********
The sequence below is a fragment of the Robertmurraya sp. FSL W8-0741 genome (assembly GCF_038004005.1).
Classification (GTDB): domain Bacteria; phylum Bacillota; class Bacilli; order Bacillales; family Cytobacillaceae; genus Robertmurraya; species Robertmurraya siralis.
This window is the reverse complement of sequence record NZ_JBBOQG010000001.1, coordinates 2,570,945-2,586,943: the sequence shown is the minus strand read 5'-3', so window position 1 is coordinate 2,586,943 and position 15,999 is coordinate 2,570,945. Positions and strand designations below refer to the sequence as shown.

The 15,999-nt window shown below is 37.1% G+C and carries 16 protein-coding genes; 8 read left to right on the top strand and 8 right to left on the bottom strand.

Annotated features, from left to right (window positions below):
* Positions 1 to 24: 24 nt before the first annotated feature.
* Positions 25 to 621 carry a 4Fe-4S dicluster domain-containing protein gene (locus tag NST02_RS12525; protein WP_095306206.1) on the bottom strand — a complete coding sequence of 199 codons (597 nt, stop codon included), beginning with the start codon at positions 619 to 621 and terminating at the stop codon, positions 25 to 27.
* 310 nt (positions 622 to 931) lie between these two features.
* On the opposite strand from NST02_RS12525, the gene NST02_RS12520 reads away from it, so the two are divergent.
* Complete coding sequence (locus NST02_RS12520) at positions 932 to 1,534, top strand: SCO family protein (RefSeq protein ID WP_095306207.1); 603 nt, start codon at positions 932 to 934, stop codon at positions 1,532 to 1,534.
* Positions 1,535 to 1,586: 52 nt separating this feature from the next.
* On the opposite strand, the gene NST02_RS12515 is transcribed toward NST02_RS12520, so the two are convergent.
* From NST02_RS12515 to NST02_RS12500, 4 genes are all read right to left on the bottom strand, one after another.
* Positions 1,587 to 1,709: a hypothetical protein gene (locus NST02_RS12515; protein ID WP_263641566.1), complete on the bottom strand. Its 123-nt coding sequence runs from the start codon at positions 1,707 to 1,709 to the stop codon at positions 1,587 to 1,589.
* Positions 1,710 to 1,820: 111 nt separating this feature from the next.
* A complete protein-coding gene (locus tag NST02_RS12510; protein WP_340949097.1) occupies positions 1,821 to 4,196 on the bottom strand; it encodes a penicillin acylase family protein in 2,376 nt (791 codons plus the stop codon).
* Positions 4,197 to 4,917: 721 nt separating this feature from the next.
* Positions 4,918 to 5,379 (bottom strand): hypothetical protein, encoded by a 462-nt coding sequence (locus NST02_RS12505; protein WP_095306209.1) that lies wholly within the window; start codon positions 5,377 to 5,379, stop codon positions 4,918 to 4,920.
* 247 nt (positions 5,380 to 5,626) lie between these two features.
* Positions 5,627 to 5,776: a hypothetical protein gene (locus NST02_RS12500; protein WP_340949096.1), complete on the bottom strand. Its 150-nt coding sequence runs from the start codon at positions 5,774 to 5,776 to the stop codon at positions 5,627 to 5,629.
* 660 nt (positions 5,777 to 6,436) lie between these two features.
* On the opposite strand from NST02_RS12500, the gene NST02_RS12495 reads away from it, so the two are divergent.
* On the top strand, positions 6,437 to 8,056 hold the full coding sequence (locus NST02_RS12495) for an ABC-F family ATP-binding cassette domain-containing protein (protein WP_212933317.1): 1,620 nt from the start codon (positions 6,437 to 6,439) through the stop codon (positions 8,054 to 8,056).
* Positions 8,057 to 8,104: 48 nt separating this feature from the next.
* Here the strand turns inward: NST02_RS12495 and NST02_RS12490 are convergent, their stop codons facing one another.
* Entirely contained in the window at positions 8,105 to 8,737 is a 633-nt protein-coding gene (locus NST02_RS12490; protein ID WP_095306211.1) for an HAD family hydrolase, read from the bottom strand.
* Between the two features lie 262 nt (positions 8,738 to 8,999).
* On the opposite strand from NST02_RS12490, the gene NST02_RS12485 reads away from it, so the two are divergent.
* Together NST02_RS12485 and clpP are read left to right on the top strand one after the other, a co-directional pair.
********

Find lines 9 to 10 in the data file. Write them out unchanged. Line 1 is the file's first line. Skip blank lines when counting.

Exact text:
* On the opposite strand from NST02_RS12525, the gene NST02_RS12520 reads away from it, so the two are divergent.
* Complete coding sequence (locus NST02_RS12520) at positions 932 to 1,534, top strand: SCO family protein (RefSeq protein ID WP_095306207.1); 603 nt, start codon at positions 932 to 934, stop codon at positions 1,532 to 1,534.